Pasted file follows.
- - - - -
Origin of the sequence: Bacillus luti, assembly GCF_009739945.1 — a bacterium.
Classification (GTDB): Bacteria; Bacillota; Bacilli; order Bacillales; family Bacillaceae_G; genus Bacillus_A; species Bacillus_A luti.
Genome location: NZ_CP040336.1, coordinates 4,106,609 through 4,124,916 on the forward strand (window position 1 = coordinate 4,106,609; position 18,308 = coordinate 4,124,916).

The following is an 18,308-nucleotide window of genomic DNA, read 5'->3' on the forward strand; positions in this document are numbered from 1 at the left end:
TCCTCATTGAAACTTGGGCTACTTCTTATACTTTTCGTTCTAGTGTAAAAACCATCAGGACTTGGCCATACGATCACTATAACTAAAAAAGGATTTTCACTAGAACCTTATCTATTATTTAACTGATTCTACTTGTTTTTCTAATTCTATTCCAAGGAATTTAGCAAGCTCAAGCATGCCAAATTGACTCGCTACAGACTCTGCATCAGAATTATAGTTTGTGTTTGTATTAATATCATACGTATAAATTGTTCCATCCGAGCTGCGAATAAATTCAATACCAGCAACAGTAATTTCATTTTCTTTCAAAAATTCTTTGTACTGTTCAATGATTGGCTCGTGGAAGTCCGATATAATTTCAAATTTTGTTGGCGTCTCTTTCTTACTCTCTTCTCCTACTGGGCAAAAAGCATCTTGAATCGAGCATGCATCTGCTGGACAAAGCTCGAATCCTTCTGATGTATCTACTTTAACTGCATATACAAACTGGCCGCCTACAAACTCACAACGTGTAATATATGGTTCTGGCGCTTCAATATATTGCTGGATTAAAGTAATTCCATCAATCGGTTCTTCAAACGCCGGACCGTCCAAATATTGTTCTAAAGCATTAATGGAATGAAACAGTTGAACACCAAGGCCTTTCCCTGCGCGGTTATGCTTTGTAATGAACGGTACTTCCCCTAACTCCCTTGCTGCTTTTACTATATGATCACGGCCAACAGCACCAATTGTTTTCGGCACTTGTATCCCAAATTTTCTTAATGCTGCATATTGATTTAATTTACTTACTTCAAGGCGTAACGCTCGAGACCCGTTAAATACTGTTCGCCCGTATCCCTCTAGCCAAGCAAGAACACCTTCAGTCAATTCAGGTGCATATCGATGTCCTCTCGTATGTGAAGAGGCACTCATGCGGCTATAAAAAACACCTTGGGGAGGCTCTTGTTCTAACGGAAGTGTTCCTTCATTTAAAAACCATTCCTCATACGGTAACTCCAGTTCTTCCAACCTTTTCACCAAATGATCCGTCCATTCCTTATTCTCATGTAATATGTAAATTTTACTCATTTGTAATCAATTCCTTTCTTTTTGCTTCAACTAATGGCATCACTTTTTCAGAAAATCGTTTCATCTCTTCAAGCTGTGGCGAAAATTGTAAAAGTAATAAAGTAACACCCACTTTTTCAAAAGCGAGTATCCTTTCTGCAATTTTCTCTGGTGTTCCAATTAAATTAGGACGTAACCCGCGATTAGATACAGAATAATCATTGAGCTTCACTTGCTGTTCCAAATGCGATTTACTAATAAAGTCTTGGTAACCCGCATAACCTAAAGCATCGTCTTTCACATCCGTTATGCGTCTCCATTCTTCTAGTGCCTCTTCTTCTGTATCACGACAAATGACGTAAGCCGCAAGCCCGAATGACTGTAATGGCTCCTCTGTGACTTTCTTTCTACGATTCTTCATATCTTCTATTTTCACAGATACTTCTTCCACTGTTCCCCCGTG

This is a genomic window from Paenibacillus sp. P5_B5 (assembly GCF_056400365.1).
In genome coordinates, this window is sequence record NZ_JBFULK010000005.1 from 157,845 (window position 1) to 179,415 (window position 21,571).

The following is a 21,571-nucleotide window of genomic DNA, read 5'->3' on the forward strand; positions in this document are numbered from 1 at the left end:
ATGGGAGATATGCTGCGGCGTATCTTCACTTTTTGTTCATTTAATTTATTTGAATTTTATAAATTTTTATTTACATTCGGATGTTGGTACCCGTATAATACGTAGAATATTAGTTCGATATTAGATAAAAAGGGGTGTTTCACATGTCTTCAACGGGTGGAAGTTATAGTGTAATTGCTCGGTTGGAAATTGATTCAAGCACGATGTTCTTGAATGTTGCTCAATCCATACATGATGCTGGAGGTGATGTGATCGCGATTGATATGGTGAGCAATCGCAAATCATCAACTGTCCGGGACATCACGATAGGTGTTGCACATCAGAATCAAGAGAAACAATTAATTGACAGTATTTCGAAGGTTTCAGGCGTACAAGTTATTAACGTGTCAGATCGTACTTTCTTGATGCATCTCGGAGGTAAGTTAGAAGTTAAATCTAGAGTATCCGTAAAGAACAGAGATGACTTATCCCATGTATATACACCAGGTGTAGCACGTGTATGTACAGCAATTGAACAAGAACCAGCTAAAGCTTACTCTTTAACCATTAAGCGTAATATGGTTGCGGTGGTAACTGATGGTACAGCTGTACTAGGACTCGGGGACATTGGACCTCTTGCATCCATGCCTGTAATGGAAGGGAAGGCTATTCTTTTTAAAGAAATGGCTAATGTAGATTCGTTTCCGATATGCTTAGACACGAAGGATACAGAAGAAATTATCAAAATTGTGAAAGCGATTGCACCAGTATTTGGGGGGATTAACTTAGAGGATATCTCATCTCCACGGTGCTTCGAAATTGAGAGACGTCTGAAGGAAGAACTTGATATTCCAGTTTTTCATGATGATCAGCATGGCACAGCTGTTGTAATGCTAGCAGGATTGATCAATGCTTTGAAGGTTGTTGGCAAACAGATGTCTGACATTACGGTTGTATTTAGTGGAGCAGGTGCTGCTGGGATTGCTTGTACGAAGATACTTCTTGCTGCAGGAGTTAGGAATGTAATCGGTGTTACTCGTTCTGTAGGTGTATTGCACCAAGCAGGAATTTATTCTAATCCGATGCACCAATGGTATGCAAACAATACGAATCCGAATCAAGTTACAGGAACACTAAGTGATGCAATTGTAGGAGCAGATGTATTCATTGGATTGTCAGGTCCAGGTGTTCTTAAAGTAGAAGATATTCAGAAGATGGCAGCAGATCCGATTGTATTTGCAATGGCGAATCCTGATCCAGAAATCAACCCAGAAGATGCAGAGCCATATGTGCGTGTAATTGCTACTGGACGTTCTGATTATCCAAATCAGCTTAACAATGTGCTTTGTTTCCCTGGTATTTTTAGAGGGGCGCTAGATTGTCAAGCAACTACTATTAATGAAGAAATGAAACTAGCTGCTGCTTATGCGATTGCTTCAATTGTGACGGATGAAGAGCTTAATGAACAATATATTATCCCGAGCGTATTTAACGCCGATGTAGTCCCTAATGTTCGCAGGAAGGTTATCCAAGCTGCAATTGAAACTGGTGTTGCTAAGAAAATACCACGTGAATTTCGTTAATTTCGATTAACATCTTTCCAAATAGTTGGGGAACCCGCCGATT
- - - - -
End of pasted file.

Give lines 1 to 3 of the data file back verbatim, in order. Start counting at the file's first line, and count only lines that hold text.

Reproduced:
Origin of the sequence: Bacillus luti, assembly GCF_009739945.1 — a bacterium.
Classification (GTDB): Bacteria; Bacillota; Bacilli; order Bacillales; family Bacillaceae_G; genus Bacillus_A; species Bacillus_A luti.
Genome location: NZ_CP040336.1, coordinates 4,106,609 through 4,124,916 on the forward strand (window position 1 = coordinate 4,106,609; position 18,308 = coordinate 4,124,916).